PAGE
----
Finally, there’s the networker flake. In the information age, the highly ambitious are masters of acquaintanceship — making a zillion useful contacts, understanding the strength of weak ties and bailing on a networking prospect with a killer-eyed coldness when a better offer comes along.

I’ve been reading the online discussions to understand the ethics and etiquette of bailing. I’m struck by how many people are quick to bail and view it as an unproblematic act.

They argue that we all have a right to control our own time and achieve mastery over our own life. Bailees have a duty to understand that sometimes other people are just too frazzled to follow through on their promises.

And it’s true that sometimes bailing doesn’t hurt. I’m delighted half the time when people bail on me. They’ve just given me an unexpected block of free time.

But we should probably make bailing harder. Technology wants to make everything smooth, but friendship is about being adhesive. As technology pushes us toward efficiency, we should probably introduce social rules that create friction.

We could, for example, create three moral hurdles every bail must meet.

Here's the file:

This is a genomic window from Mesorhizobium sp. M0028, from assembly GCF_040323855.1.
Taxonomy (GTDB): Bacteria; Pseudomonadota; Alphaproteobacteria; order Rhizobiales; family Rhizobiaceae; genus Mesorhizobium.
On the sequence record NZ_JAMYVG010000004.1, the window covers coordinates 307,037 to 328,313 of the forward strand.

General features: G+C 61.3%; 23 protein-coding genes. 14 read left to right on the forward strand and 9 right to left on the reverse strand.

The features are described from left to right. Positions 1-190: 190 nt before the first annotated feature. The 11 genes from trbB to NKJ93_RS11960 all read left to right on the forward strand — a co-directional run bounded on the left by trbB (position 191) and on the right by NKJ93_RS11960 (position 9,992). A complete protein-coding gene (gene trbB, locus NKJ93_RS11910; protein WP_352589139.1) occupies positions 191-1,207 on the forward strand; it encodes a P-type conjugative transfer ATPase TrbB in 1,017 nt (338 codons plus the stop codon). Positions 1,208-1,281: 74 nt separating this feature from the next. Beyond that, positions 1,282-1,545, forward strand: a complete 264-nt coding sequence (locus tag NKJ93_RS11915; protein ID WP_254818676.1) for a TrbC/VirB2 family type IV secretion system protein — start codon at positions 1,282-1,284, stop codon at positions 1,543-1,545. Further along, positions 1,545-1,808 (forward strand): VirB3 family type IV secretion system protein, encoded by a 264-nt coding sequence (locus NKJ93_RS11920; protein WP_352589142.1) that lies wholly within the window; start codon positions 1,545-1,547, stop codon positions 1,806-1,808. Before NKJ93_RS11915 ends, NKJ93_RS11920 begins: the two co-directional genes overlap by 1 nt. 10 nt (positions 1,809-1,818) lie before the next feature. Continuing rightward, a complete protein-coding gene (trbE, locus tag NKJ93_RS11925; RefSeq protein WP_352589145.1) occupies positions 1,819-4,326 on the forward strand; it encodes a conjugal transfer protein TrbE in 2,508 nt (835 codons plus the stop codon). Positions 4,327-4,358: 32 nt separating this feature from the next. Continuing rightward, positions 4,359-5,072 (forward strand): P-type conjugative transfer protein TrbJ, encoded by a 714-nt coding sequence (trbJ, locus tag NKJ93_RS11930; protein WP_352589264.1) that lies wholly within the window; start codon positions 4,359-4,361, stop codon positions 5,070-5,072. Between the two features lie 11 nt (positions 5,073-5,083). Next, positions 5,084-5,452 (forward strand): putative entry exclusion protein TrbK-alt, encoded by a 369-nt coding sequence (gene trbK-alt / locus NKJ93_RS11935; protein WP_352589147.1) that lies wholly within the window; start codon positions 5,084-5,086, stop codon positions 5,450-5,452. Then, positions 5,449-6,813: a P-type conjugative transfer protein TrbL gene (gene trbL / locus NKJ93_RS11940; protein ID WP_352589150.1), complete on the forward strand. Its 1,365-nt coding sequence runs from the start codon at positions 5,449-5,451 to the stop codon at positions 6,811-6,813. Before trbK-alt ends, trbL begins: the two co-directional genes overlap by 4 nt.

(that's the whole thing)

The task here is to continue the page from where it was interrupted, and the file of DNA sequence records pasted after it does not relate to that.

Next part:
First, is it for a good reason (your kids unexpectedly need you, a new kidney became available for your transplant) or is it for a bad reason (you’re tired, you want to be alone)?

Second, did you bail well (sending an honest text, offering another date to get together) or did you bail selfishly (ghosting, talking about how busy your life is, as if you were the only person who matters)?

Third, did you really think about the impact on the other person? (I’ve learned it’s almost always a mistake to bail on somebody’s life event — wedding, birthday party, funeral — on the grounds that your absence won’t be noticed.)

My own sin is that I have a genius for sloppily double booking myself and forgetting to write stuff down on the calendar. I bail when crushed by work.

I could probably use some social norms that punished the bail, and thereby encouraged me to be discriminating about making commitments in the first place, intentional about how I spend my time and wary of overpromising and underdelivering.

There was a time, not long ago, when a social commitment was not regarded as a disposable Post-it note, when people took it as a matter of course that reliability is a core element of treating people well, that how you spend your time is how you spend your life, and that if you don’t flake on people who matter you have a chance to build deeper and better friendships and live in a better and more respectful way.

Of course, all that went away with the smartphone.

And now here’s what “DH” has to say: